Want to become a speechwriter? Step 1: Write speeches

You won’t start off penning soaring orations for heads of state and CEOs. You can find local officials and businesspeople, though, who need a wordsmith. Also, ask your own boss.


Being a speechwriter is great, but how do you land such a gig?

I’ve been a professional speechwriter for more than a decade and have written for heads of state, international organizations and more than a few weddings and funerals.

Competitions and salaries for speechwriters are high—certainly higher than most writing gigs. Experienced speechwriters earn more than $100,000 annually.

Speechwriters also have the advantage of access: access to top decision-makers, access to those who shape policies and ideas, and access to people who want to change the world. It’s just a matter of getting your foot in the door.

Unlike most occupations, there’s no school that teaches speechwriting. There’s no place to trade your life savings for a piece of paper that will land you an unpaid stint as an intern. Although live and online speechwriting courses exist, there’s no Harvard for speechwriters.

At the risk of putting myself and my colleagues out of business, I’ll let you in on the big secret about how to become a speechwriter. Please keep this confidential, because it’s a huge secret:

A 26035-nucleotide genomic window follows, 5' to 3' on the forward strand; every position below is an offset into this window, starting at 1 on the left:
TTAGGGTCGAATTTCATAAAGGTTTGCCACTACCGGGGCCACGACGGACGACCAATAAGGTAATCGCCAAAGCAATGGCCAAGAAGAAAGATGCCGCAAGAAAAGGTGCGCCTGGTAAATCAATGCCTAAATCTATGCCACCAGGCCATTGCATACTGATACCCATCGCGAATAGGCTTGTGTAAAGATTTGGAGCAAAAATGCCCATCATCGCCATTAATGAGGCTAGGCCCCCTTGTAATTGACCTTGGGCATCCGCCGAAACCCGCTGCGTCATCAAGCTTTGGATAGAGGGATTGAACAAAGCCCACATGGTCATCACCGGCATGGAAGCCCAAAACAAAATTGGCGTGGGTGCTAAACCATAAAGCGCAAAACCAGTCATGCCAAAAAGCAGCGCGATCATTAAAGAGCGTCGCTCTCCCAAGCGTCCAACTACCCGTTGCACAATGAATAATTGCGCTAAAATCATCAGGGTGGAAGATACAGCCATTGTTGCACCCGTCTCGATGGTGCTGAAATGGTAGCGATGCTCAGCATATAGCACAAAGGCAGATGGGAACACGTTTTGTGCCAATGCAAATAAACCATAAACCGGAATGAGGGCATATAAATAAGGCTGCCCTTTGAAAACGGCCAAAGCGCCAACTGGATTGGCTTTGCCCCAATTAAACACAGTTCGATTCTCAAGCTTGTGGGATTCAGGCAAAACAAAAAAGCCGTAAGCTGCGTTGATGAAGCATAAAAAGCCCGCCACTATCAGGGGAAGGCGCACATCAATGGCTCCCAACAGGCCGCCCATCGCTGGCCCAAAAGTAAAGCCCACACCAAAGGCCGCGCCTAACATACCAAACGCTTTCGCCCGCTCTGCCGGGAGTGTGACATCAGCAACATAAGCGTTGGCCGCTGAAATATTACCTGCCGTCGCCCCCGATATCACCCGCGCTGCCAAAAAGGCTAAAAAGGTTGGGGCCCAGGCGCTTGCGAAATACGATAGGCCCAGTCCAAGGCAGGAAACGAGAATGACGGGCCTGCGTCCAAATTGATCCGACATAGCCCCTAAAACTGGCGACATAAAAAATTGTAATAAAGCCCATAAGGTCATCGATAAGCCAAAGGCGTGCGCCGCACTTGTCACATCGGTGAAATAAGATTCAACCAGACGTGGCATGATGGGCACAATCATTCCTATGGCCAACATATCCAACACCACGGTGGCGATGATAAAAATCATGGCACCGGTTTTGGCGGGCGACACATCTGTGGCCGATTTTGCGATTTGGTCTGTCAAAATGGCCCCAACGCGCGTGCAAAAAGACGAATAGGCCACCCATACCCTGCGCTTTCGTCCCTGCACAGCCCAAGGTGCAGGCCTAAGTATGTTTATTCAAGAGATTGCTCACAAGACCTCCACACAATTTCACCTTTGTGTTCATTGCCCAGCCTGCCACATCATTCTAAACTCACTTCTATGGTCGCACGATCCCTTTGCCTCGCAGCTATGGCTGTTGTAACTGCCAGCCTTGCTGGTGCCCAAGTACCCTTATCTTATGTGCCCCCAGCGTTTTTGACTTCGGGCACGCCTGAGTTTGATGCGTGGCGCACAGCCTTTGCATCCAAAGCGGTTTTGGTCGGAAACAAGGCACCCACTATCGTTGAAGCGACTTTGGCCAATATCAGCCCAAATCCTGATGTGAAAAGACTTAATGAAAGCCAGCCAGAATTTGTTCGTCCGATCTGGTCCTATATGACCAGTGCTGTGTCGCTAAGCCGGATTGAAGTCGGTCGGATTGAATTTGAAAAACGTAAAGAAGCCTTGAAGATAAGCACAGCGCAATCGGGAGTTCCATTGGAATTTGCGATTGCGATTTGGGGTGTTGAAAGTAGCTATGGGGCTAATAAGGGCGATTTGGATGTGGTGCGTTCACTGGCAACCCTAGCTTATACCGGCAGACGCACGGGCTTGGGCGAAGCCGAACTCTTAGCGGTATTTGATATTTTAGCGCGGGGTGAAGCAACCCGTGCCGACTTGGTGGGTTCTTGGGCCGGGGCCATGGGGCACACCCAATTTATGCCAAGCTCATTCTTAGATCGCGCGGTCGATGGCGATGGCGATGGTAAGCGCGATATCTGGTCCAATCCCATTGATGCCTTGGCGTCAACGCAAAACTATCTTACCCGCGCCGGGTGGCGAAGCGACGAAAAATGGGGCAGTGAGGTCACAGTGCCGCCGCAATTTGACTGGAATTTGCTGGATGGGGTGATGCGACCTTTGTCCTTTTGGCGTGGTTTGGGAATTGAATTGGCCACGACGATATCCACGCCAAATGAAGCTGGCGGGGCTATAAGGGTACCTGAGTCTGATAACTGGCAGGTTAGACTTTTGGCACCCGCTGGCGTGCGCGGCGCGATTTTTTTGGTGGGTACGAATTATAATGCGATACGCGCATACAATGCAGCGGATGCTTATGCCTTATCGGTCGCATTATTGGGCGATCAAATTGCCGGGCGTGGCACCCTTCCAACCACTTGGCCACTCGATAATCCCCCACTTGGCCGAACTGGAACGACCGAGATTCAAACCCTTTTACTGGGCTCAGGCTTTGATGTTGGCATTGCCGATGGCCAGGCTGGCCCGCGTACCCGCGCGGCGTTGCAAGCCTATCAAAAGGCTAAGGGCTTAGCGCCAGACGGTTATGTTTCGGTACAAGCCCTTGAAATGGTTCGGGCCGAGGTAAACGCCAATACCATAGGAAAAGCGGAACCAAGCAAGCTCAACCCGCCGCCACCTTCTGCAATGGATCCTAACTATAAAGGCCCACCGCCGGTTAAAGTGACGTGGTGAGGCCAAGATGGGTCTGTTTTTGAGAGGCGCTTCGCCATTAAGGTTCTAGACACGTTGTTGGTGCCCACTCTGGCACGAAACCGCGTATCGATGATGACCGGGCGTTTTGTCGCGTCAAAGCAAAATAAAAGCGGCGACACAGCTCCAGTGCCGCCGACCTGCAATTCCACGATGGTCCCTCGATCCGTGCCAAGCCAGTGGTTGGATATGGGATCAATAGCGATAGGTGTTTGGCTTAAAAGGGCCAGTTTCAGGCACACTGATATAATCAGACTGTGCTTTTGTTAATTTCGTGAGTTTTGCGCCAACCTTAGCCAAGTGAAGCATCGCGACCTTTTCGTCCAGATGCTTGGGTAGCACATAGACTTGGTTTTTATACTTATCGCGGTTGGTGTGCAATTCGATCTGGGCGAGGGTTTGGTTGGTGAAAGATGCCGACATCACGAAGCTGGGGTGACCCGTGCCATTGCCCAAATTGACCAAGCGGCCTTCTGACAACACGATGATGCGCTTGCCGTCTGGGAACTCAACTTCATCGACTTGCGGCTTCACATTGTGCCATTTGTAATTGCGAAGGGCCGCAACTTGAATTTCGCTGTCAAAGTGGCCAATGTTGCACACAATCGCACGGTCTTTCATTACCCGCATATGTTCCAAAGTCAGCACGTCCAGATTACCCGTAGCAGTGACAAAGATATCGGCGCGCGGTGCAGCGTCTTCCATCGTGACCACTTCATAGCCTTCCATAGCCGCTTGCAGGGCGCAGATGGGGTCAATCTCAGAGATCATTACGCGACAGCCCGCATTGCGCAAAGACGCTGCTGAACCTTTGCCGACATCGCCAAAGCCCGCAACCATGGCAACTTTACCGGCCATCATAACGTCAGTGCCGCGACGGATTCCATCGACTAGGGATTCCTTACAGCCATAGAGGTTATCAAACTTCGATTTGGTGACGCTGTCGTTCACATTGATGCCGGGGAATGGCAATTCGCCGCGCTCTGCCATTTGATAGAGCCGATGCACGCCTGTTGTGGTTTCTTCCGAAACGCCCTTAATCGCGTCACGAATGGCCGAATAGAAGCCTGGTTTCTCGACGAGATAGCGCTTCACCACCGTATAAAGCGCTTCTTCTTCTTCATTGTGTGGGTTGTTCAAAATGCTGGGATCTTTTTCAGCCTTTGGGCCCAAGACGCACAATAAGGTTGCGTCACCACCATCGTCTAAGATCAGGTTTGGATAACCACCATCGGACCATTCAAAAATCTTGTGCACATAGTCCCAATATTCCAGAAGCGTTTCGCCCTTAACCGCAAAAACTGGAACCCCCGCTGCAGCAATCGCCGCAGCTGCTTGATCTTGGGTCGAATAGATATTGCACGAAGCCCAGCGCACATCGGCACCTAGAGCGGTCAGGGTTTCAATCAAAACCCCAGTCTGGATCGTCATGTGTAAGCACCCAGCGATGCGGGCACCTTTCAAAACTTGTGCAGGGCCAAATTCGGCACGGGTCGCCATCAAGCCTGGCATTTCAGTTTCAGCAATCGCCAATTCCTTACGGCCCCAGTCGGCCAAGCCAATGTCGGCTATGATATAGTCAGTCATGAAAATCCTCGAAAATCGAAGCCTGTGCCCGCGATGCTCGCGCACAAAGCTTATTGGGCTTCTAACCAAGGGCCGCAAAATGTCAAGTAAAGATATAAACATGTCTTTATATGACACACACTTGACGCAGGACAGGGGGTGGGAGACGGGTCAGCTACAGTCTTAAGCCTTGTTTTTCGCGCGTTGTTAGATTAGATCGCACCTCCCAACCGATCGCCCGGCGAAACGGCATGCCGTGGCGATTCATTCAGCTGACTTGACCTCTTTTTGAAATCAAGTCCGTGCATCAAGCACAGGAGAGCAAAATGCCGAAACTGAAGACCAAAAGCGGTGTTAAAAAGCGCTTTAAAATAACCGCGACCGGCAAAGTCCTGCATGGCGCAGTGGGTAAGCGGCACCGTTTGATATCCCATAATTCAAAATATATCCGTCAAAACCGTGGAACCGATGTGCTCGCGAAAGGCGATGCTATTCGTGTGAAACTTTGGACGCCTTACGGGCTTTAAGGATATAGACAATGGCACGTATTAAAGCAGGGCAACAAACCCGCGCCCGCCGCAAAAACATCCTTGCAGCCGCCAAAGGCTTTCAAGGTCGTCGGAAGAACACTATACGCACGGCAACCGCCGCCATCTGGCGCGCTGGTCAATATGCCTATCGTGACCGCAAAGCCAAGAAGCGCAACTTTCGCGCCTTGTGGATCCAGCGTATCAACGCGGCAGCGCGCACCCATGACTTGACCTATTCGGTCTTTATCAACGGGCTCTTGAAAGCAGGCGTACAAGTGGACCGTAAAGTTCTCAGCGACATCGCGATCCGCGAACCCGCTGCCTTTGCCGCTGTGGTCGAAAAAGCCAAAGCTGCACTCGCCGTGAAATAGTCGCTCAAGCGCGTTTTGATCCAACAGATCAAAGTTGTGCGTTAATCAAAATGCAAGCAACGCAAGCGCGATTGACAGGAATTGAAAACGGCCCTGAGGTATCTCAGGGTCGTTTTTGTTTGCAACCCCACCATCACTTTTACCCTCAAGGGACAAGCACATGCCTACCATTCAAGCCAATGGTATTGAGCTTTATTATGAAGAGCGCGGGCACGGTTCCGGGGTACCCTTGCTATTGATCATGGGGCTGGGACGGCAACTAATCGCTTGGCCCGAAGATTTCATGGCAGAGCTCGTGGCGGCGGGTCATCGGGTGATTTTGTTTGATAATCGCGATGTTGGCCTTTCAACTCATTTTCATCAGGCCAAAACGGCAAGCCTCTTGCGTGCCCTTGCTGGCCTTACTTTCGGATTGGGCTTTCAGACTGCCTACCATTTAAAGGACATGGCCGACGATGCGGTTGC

Find somebody who needs a speech written, and write it for them.

The answer to your next question? Anybody who needs one.

There are countless cities, villages, towns and hamlets throughout the world, all with mayors, councilors and other officials with multiple (often unpaid) responsibilities and demands upon their time. They don’t have time to write great speeches, so you’re going to volunteer to do it for them.

Becoming an expert in anything takes practice.

Just as you can’t become a great musician by tacking a picture of Tchaikovsky on your wall, you can’t become a great speechwriter unless youwrite speeches. How many? Ten? Ten thousand? The answer: a s many as it takes.

Learn from those who do it well. Read and listen to famous speeches. Rewrite them. Understand words and how they work. Recognize those that melt in our ears and those that make them bleed.

Get feedback from an expert

Your next step is to find a mentor—preferably an experienced speechwriter who will read your speeches and provide honest and fair feedback.

Don’t look for a mentor who will kiss your rear; find one who will kick it.

When I began writing speeches (yes, I volunteered), I was lucky to find such a mentor. I’d give him what I thought was a polished gem. He’d look at it, grunt and then spill so much red ink on the page that it looked like Dexter and Dracula had gone to war.

It was exactly what I needed. I needed it ripped apart and reorganized. I needed it rewritten and rearranged. Most of all, I needed to know that my fragile ego was the biggest impediment to my success.

Practice for those who need you most

As you continue to hunt for clients, don’t forget nonprofit organizations. Hospitals and health clinics are great choices. Rotary and Lions clubs exist in even the smallest villages, and they often have guest speakers. Get in touch with the speakers, and offer to help them out.